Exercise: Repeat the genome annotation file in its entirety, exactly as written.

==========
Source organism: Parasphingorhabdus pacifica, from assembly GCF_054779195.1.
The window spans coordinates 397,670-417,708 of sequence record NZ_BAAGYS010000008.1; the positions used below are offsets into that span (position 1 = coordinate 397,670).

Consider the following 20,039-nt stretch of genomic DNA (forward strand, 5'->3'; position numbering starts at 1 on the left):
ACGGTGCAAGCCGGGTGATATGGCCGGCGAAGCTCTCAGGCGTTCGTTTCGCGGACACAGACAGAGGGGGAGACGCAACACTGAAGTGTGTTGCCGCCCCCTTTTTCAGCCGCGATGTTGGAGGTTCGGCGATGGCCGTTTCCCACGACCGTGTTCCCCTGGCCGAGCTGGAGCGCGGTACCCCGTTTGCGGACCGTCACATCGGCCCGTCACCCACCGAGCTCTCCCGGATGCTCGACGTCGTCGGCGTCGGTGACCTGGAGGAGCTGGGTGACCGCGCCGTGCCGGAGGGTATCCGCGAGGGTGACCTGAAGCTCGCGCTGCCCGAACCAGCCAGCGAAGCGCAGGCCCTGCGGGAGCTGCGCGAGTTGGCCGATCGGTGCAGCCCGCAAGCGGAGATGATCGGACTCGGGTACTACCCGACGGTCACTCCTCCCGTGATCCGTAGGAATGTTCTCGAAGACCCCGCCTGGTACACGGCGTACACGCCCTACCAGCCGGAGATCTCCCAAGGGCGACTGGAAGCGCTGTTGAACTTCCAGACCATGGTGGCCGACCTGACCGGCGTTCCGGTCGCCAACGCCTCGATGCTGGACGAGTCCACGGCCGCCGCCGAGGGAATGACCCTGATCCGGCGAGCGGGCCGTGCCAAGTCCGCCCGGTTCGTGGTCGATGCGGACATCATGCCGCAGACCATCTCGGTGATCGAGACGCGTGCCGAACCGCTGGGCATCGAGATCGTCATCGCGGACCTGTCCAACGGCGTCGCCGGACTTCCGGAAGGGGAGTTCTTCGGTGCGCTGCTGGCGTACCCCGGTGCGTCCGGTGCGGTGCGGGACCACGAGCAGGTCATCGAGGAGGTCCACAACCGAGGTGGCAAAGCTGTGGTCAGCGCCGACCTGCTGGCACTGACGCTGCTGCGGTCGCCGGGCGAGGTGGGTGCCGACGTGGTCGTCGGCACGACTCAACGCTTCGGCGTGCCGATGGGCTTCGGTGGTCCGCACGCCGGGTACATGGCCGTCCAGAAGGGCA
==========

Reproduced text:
Source organism: Parasphingorhabdus pacifica, from assembly GCF_054779195.1.
The window spans coordinates 397,670-417,708 of sequence record NZ_BAAGYS010000008.1; the positions used below are offsets into that span (position 1 = coordinate 397,670).

Consider the following 20,039-nt stretch of genomic DNA (forward strand, 5'->3'; position numbering starts at 1 on the left):
ACGGTGCAAGCCGGGTGATATGGCCGGCGAAGCTCTCAGGCGTTCGTTTCGCGGACACAGACAGAGGGGGAGACGCAACACTGAAGTGTGTTGCCGCCCCCTTTTTCAGCCGCGATGTTGGAGGTTCGGCGATGGCCGTTTCCCACGACCGTGTTCCCCTGGCCGAGCTGGAGCGCGGTACCCCGTTTGCGGACCGTCACATCGGCCCGTCACCCACCGAGCTCTCCCGGATGCTCGACGTCGTCGGCGTCGGTGACCTGGAGGAGCTGGGTGACCGCGCCGTGCCGGAGGGTATCCGCGAGGGTGACCTGAAGCTCGCGCTGCCCGAACCAGCCAGCGAAGCGCAGGCCCTGCGGGAGCTGCGCGAGTTGGCCGATCGGTGCAGCCCGCAAGCGGAGATGATCGGACTCGGGTACTACCCGACGGTCACTCCTCCCGTGATCCGTAGGAATGTTCTCGAAGACCCCGCCTGGTACACGGCGTACACGCCCTACCAGCCGGAGATCTCCCAAGGGCGACTGGAAGCGCTGTTGAACTTCCAGACCATGGTGGCCGACCTGACCGGCGTTCCGGTCGCCAACGCCTCGATGCTGGACGAGTCCACGGCCGCCGCCGAGGGAATGACCCTGATCCGGCGAGCGGGCCGTGCCAAGTCCGCCCGGTTCGTGGTCGATGCGGACATCATGCCGCAGACCATCTCGGTGATCGAGACGCGTGCCGAACCGCTGGGCATCGAGATCGTCATCGCGGACCTGTCCAACGGCGTCGCCGGACTTCCGGAAGGGGAGTTCTTCGGTGCGCTGCTGGCGTACCCCGGTGCGTCCGGTGCGGTGCGGGACCACGAGCAGGTCATCGAGGAGGTCCACAACCGAGGTGGCAAAGCTGTGGTCAGCGCCGACCTGCTGGCACTGACGCTGCTGCGGTCGCCGGGCGAGGTGGGTGCCGACGTGGTCGTCGGCACGACTCAACGCTTCGGCGTGCCGATGGGCTTCGGTGGTCCGCACGCCGGGTACATGGCCGTCCAGAAGGGCA